In both Olszewski and Winton, the liens were not filed during litigation, but instead were filed before the litigation commenced

In both Olszewski and Winton, the liens were not filed during litigation, but instead were filed before the litigation commenced

Defendant maintains that “the liens in question are authorized and required by law” because “they had to be recorded to facilitate collection of the PACE obligations at issue” and “are enforceable by foreclosure

” (Id. at p. 16:8-10.) Therefore, Defendant argues, “the liens have a reasonable relation to a judicial proceeding, and their recording was absolutely privileged under California law.” (Id. at p. -11, citing Civ. Code, §47(b).)

In opposition, Plaintiff argues that “each of the cases cited by Ygrene involved the filing of liens or documents during active litigation or as a required pre-litigation action.” (Opp., p. 6:10-19, citing Olszewski v. Scripps Health (2003) 30 Cal.4th 798, 831 ; Albertson v. Raboff (1956) 46 Cal.2d 375, 381, superseded by statute as noted by Park 100 v. Ryan (2009) 180 Cal.App.4th 795, 812-813); Wilton v. (1993) 18 Cal.App.4th 565, 570; Silberg v. Anderson (1990) 50 Cal.3d 205, 220.)

Plaintiff argues that Olszewski holds that filing a Medicare lien during litigation is privileged under Civil Code § 47(b); Albertson holds that recordation of a lis pendens, after initiating litigation, is privileged under Civil Code § 47(b)); Wilton holds that recording a mechanic’s lien is privileged as it is a necessary first step towards enforcing the debt); and Silberg holds that statements made during a marital dissolution were privileged. (Id. at p. 5:11-19.) Plaintiff maintains that “Ygrene does not cite a single authority to suggest that recording a lien, prior to any active litigation and without contemplation of any litigation, falls within the litigation privilege of Civil Code § 47(b)(2).” (Id. at p. 5:20-22.)

A review of these cases demonstrates that in order for the litigation privilege to apply to a lien, the lien must be asserted in connection to the litigation.

Mountain Wood Homeowners Ass’n, Inc

For example, in Olszewski, the defendant first asserted a lien against the plaintiff pursuant to state statutes that permit health care providers to impose liens on certain Medicaid beneficiaries’ tort settlements. (Olszewski, supra, 30 Cal.4th at p. 806.) “In response, plaintiff filed [a] class action, alleging that defendants had no legal right to assert and collect on such liens in light of federal Medicaid law governing provider reimbursement and third party liability.” (Ibid.) The California Supreme Court in Olszewski held that because “Plaintiff does not dispute that defendant filed the liens to achieve the objects of the litigation or that the liens are connected to litigation filed by plaintiff and other class members[, t]he litigation privilege shields defendant’s assertion of liens . . . from plaintiff’s claims.” (Id. at p. 831.) Olszewski explicitly “hold[s] that the assertion of liens as authorized by validly enacted California statutes is shielded by the litigation privilege.” (Ibid.)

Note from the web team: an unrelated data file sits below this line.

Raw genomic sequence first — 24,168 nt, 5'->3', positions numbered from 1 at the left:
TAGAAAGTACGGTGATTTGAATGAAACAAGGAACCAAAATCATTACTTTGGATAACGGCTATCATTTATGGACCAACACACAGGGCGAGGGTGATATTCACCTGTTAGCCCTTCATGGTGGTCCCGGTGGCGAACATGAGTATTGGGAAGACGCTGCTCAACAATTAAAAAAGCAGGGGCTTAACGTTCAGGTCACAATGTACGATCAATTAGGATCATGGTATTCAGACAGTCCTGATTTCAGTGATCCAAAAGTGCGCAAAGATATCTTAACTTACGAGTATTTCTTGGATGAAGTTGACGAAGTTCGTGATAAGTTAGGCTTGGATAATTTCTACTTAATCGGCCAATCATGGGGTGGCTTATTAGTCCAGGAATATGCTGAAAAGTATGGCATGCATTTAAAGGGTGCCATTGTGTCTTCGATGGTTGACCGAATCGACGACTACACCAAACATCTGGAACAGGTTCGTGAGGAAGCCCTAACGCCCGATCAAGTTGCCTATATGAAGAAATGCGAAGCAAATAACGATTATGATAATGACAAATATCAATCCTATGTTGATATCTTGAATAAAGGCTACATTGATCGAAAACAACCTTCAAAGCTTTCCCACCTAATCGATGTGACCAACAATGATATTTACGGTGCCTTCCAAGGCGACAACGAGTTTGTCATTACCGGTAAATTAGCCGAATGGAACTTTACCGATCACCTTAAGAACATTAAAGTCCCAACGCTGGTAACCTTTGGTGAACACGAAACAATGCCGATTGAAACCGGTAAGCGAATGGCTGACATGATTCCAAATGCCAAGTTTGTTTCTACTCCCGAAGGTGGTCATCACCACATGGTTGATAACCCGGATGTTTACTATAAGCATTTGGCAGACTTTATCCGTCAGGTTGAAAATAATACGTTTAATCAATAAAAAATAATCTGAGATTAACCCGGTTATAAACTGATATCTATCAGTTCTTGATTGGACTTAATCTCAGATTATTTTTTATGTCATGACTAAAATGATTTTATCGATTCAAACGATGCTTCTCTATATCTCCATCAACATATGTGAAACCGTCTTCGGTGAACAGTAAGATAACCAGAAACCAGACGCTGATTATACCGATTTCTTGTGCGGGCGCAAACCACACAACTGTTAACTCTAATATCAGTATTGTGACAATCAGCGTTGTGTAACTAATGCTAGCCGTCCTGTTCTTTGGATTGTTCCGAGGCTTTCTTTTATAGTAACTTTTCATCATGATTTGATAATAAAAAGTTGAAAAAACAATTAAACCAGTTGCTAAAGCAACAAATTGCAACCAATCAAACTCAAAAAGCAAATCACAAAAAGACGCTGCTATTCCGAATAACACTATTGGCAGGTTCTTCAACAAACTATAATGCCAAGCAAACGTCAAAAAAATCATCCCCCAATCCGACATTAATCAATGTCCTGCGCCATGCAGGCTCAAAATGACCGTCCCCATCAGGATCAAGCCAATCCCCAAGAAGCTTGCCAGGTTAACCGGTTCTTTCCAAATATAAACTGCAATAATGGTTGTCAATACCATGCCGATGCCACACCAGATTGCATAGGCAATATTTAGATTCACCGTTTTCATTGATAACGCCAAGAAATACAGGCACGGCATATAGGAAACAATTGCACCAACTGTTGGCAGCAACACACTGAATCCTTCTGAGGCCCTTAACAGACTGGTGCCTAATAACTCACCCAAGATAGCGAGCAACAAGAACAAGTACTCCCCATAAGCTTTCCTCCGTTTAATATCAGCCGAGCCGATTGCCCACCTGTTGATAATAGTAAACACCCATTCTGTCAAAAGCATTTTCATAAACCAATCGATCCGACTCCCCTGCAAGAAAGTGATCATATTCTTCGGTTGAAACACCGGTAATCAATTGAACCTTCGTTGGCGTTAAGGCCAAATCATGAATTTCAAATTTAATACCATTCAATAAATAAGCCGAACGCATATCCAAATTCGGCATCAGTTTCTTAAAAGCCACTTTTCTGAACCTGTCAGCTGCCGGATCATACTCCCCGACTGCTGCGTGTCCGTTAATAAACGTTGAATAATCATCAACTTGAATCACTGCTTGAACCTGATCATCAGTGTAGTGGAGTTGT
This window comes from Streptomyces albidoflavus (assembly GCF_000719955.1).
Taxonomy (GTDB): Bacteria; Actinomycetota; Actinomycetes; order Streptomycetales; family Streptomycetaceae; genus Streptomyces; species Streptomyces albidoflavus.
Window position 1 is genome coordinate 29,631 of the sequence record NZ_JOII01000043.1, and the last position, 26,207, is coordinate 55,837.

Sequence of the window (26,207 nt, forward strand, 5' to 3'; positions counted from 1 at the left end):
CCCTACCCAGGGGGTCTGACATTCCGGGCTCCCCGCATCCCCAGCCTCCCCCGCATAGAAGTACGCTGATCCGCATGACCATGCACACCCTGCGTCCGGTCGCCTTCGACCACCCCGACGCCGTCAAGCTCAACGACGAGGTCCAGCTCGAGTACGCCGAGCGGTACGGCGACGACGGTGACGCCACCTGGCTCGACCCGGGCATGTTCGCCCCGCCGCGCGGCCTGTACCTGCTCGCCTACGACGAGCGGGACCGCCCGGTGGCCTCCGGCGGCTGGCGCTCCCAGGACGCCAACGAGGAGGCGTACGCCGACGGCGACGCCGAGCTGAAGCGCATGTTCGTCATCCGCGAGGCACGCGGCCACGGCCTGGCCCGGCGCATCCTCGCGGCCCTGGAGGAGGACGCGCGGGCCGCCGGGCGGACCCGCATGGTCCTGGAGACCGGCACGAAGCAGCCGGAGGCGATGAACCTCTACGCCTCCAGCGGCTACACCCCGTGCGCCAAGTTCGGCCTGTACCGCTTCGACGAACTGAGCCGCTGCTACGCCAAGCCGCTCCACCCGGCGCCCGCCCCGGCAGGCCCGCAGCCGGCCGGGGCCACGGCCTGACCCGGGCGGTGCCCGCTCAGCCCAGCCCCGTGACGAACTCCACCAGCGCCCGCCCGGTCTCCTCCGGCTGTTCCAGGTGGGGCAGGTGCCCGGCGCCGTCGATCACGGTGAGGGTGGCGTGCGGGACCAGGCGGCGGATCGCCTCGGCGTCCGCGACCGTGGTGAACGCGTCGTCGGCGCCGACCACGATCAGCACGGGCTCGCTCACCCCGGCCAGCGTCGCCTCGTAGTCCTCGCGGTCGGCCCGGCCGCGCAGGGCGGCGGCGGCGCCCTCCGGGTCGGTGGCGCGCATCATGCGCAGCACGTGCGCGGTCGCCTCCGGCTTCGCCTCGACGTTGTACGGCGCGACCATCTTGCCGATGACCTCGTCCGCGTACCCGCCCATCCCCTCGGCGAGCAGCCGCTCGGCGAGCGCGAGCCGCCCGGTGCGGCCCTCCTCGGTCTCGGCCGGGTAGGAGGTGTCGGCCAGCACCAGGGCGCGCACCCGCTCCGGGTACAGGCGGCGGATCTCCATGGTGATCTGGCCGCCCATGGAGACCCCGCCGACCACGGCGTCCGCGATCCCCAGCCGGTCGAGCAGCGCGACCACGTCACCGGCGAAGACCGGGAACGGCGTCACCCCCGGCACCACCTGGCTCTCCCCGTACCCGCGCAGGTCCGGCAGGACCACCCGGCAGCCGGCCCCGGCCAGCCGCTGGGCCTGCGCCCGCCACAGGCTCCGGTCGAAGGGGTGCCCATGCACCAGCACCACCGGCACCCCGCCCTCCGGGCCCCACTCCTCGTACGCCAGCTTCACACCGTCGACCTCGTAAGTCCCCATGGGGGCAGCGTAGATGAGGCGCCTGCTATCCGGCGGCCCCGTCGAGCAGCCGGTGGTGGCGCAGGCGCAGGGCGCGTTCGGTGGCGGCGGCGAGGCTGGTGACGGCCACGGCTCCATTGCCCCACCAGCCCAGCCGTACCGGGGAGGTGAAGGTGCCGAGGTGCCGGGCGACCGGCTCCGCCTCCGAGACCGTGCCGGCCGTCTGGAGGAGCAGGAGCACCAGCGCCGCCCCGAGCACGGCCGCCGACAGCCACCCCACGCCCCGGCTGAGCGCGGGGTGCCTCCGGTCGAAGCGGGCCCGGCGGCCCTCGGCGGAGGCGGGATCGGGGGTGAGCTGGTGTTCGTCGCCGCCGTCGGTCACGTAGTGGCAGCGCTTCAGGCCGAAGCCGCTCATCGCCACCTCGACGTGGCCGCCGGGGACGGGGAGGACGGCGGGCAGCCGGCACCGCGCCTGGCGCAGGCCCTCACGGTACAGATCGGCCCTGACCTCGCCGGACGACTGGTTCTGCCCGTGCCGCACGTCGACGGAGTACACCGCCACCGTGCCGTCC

In Winton, a respondent filed a total of $12,600 in fraudulent assessment liens against the appellant’s condominium unit. (Winton, supra, 18 Cal.App.4th at p. 568.) After the unit was purchased, the new owner “sued the insurance company, which cross-claimed against appellant,” and “as a result, appellant filed a cross-complaint against respondent because the false liens subjected him to liability and attorneys’ fees.” (Ibid.) The Winton court held that “homeowners’ assessment liens are permitted by law to achieve the object of litigation” because this type of lien “must be filed as a first step in foreclosure actions to remedy defaults, and are thus closely related to judicial proceedings.” (Id. at p. 569.) In Wilton, the court concluded that the litigation privilege attaches to the publication of a homeowners association assessment lien even if the association has not decided at the time of publication to pursue a judicial foreclosure. (Ibid.) The Wilton Court noted, “our holding does not prevent those who are subject to homeowners assessment liens from seeking declaratory relief or filing quiet title actions to contest the validity of liens that are improper.” (Id. at p. 571.)

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